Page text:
Infrared spectroscopy is a technique that distinguishes between chemical compositions based on their vibrational frequencies. It is a very used method due to its simplicity. Infrared spectroscopy is a very rapid method for accurate quantitative results. However, some structures require also the use of the Raman spectroscopy to be analyzed accurately.  Especially molecules, that are non-polar and very symmetrical, require the use of Raman spectroscopy. Therefore, infrared spectroscopy is commonly used in conjunction with Raman spectroscopy to gain more complete knowledge of the vibrational modes of the molecule.[1]

IR spectroscopy can be used for samples in the gaseous, liquid and solid states. Different solid structures, such as powders, films or fibers, can be measured, thus making infrared spectroscopy a very versatile method. The results, however, are strongly dependent from the environment of the molecule.[1] Usually liquid and solid samples are used.[2]

Fourier Transform Infrared spectrometers (FT-IR) are very common in chemistry laboratories. Modern FT-IR spectrometers can be very compact in size.[3]
 A tabletop FTIR-spectrometer is presented in the Figure 1.

Figure 1. Fourier Transform-Infrared spectrometer. Figure from Wikipedia (License: CC BY-SA 4.0).

General working principle

The basis for infrared spectroscopy lies in the fact that almost all materials can absorb light in the infrared region.[2] The absorbed light in a given wavelength in the infrared region may cause a vibrational excitation in the sample. These excitations are possible, when the energy of the absorbed infrared light corresponds to the difference in energy between states within the vibrational modes. The wavelengths of the absorbed light are characteristic for a given molecule, and therefore composition of the sample can be determined. The vibrational modes have a theoretical basis in the group theory and quantum mechanics. However, theoretical approach is not usually required. This is because characteristic frequencies of the functional groups of the molecules can be obtained simply by using tables found in literature.[1]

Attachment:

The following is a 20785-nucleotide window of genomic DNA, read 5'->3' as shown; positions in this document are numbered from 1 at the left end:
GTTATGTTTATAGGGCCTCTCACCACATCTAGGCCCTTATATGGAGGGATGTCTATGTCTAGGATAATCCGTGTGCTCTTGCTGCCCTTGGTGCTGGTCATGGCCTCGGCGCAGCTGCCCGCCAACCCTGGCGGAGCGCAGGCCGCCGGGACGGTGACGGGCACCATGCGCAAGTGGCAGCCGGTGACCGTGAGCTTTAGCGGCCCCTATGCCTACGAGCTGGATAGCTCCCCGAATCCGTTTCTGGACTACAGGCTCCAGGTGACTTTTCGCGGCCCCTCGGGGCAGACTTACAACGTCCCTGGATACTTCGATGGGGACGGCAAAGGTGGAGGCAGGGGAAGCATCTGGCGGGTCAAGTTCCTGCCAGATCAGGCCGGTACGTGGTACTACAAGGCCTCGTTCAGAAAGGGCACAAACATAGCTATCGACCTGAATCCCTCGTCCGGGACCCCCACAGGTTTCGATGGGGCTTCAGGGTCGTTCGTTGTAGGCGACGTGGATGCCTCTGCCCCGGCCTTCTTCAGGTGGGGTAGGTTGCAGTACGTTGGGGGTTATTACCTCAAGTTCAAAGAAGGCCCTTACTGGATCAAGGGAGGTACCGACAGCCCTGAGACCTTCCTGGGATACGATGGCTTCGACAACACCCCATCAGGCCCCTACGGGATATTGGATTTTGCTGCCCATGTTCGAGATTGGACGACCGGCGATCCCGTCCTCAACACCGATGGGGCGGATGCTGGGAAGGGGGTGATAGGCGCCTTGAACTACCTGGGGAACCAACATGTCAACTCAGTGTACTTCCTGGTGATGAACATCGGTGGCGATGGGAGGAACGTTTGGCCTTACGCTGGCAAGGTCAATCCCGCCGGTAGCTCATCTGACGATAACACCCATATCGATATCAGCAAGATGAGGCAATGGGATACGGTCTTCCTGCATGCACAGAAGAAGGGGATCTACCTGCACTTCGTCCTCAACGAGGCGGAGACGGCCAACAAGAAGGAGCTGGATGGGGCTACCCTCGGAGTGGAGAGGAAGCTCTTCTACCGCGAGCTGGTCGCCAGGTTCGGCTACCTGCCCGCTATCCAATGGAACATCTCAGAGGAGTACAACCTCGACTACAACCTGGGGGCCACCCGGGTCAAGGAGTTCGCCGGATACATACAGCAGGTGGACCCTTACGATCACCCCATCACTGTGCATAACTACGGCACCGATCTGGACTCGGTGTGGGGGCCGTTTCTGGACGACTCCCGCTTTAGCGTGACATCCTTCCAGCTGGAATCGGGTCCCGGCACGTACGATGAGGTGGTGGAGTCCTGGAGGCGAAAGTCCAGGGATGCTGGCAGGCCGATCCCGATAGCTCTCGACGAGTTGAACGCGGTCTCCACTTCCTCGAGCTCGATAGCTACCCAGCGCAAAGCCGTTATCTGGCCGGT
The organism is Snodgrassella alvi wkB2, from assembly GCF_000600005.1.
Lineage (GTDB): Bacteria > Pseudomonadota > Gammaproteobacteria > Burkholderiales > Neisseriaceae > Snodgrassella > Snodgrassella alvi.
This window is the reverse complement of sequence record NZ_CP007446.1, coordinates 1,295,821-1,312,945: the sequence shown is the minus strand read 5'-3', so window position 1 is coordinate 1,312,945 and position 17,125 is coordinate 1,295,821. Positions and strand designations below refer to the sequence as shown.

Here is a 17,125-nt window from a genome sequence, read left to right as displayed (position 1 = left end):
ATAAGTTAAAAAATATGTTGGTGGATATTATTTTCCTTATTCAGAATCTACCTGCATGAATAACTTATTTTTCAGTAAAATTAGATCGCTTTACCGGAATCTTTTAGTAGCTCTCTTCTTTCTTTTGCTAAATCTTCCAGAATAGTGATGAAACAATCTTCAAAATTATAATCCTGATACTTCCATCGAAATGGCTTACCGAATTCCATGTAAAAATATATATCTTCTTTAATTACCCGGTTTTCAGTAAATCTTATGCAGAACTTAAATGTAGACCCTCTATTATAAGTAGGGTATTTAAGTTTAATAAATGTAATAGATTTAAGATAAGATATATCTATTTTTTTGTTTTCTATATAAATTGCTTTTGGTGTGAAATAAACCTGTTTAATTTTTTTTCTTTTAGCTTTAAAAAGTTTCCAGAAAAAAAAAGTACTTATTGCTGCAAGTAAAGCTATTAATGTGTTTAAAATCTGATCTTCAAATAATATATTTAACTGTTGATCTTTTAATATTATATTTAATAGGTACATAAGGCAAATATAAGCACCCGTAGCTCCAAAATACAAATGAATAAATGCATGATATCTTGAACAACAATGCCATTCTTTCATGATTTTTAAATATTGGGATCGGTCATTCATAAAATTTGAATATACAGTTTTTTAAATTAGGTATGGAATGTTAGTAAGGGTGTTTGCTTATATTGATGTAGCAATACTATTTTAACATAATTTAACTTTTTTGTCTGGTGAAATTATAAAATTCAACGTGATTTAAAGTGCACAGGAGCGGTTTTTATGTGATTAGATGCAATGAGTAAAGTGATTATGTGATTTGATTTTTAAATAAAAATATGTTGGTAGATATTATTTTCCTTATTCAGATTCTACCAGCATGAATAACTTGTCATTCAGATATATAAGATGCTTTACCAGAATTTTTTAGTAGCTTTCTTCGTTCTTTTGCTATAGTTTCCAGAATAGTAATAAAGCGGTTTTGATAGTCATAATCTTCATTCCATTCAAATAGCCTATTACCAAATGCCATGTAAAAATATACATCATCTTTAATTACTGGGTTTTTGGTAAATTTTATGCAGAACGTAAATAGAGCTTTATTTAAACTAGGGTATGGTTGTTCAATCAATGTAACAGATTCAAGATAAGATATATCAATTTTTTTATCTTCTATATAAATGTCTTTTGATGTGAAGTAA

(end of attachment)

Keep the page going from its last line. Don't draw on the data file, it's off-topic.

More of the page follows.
Figure 2. Example table of characteristic vibrational frequencies of functional groups. Figure from Wikipedia (License: CC BY-SA 4.0).


Most IR machines today are Fourier transform Infrared spectrometers (FTIR). Their function is described in detail below.

The single frequency source of the IR-light is made of a glower or a heated element. This light is then directed to the beam splitter. This beam splitter is usually made of a thin film of germanium on a potassium bromide substrate. The splitter will split incident light so that half of the light will be transmitted through while other half will be reflected, thus creating two paths for the light. One of these beams is directed to a fixed mirror and then returned to the splitter. Other will be directed to a movable mirror and then send to the splitter. After both beams reach the splitter, half of this light is transmitted back to the source and half gets directed to the sample. Behind the sample is the detector, that is usually pyroelectric and is made of triglycine sulfate (DTGS). It is used to measure the intensity of the light. The FTIR machine processes the signal by combining the signal intensities of both the sample and the separately measured background. Thus created interferogram is transformed to an observable IR spectra (both adsorption and transmission spectra are available) using Fourier transformation.[4]

Figure 3. A schematic picture of the working principle of the FTIR. (picture: Mario Mäkinen)

Example case

Mishra et al.[5]used X-Ray diffraction and Fourier transformation infrared spectroscopy to analyze copper (II) thiourea complexes. Figure 4 shows the results of FTIR.

Figure 4. FTIR results for CuCl2 (II) Thiourea and CuSO4 (II) Thiourea samples[5]. (License: CC BY 3.0)


1. 1 2 3

Larkin, Peter. 2011. IR and Raman Spectroscopy : Principles and Spectral Interpretation. Saint Louis: Elsevier. Accessed April 5, 2018. ProQuest Ebook Central.

2. 1 2

Tasumi, Mitsuo, ed. 2014. Introduction to Experimental Infrared Spectroscopy : Fundamentals and Practical Methods. New York: John Wiley & Sons, Incorporated. Accessed April 6, 2018. ProQuest Ebook Central.

3. 1

ThermoFischer Scientific. Product Catalog.

4. 1

Fourier transform-infrared spectroscopy: Part l. Instrumentation, W. D. Perkins, Journal of Chemical Education 1986 63 (1), A5, DOI: 10.1021/ed063pA5

5. 1 2
A. Mishra, J. Dwivedi, K. Shukla, P. Malviya, X-Ray diffraction and Fourier transformation infrared spectroscopy studies of copper (II) thiourea chloro and sulphate complexes, Journal of Pysics: Conference Series, 2014, 534, 012014-1 - 012014-4 (10.1088/1742-6596/534/1/012014).

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